Now I'm mainly thinking shitty food. Chips, noodles, chocolate and the like but try doing your normal shop. Oh shit, that tray of eggs is covered in plastic! Fuck, my milk comes in a plastic bottle. Oh no, not the cheese! How about some rice? Nah uh. Only need half a cauliflower? Too bad you're going to be eating that whole cauli for weeks! Want to fancy that meal up with some herbs? Well you're shit outta luck!
At least they haven't got to the butter yet.
- Toilet paper is going to run out soon and I am yet to find a brand that isn't wrapped in plastic. Leaves?
- Tampon substitute in the near future. I never thought I would be one to purchase a moon cup.
It's easier that I did't start this lifestyle change by immediately throwing out all the plastic in my home because each thing is going to be a challenge and the longer I can stall the next thing the better.
Cat food. It looks like I'm going to have the fanciest cat in town. He'll be dining on off cuts from the local butcher.
I wonder what supermarkets looked like before plastic.
Thursday, 8 September 2016
Wednesday, 7 September 2016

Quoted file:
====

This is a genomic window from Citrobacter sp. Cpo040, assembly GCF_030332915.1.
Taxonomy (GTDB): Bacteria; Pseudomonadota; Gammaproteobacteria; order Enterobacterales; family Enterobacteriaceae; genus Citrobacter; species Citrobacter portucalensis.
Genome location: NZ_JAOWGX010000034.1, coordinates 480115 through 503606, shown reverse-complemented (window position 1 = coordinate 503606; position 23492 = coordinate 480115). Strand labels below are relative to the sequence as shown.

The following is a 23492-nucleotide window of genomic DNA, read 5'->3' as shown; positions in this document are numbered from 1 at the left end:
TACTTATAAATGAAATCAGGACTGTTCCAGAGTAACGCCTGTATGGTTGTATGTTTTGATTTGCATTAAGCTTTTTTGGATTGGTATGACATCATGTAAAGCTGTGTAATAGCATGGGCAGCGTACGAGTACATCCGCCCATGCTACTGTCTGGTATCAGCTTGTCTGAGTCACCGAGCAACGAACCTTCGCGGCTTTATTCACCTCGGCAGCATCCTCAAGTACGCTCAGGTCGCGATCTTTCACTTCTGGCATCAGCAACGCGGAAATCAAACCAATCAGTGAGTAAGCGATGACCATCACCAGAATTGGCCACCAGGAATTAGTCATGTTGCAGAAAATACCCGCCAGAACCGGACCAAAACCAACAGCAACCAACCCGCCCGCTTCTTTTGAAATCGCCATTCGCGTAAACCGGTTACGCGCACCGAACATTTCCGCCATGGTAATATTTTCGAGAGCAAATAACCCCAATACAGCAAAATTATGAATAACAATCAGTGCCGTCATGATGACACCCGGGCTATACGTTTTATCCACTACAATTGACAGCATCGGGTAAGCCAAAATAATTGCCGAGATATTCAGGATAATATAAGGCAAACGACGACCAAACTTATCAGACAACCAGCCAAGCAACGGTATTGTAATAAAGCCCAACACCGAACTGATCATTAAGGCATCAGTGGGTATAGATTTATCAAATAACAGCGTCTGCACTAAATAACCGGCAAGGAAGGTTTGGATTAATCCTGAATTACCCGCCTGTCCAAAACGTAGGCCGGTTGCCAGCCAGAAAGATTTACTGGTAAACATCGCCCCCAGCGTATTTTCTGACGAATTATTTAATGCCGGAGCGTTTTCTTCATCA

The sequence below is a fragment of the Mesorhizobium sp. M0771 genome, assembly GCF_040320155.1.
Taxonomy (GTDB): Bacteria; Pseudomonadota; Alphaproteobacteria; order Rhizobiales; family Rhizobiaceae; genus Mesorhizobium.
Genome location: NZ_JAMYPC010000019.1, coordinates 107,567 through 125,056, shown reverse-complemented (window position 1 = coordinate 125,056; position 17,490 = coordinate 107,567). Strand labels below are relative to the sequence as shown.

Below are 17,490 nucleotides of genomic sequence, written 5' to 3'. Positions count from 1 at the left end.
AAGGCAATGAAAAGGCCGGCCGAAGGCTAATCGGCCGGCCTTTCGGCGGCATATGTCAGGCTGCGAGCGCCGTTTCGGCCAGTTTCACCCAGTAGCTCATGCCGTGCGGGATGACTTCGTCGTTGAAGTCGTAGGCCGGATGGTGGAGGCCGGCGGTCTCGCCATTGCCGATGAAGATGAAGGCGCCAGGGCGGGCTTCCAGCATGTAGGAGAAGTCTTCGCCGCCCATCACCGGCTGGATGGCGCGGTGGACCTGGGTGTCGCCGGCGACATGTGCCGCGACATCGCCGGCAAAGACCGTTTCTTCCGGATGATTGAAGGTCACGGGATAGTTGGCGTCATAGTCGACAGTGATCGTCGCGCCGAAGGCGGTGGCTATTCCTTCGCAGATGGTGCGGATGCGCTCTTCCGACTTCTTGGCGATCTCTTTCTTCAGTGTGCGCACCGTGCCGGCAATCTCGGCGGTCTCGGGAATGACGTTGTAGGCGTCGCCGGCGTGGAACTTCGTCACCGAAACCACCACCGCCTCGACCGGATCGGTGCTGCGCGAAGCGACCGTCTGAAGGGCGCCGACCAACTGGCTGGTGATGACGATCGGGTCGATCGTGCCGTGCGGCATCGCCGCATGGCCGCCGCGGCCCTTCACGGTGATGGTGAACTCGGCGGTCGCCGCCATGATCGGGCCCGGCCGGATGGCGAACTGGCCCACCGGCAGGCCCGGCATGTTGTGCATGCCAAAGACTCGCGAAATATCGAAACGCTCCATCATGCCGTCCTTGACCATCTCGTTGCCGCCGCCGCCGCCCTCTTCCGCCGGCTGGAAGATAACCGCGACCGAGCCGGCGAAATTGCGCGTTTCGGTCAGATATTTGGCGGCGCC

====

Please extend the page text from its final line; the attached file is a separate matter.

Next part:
The actual bin. Hopefully it stays this empty! The jar has my cut spring onion in water, ready to grow back for the next time I need it 🐣
Monday, 5 September 2016
One blog suggested starting this by throwing out all the plastic you already have but I don't really see the point in that. I have things like containers that will last a long while before needing to be thrown out so I am going to keep them. However, I will not buy any more.
My boyfriend asked why I can't buy plastic things that I reuse (he was 100% thinking about getting takeout) I said the point is that it is not a sustainable material and at some point that plastic thing will break and go in the bin and never break down but if the take out was in cardboard containers it should be fine. His response was, "Oh good, so we can still get BurgerFuel?" Yes, and even if the store does use plastic we can take our own jars/plates or something to take it away on ... sounds good in theory. Will be interesting to test out.
So first off, of course, I go to the supermarket. Veggies are good most of the time although a lot, and I mean a lot, of it is wrapped in plastic - lettuce, beans, pumpkin! Unless you want to buy a whole pumpkin, but I probably won't eat it all and that's being wasteful. Which goes against the whole idea. Why do they need to do this? Even the stickers on the apples. This is already hard.
The deli section was good. I took some jars and they were happy enough to fill them. I don't eat a lot of meat so that section is for another day
Next I went to Bin Inn in Glenfield expecting them to have cotton bags or something equally reusable to purchase. All they had was plastic bags, plastic jars or horrendously expensive mason jars. So i left there with a jar of coconut oil.
The next thing is going to be making my own bread. Without a bread maker. Goodbye Vogels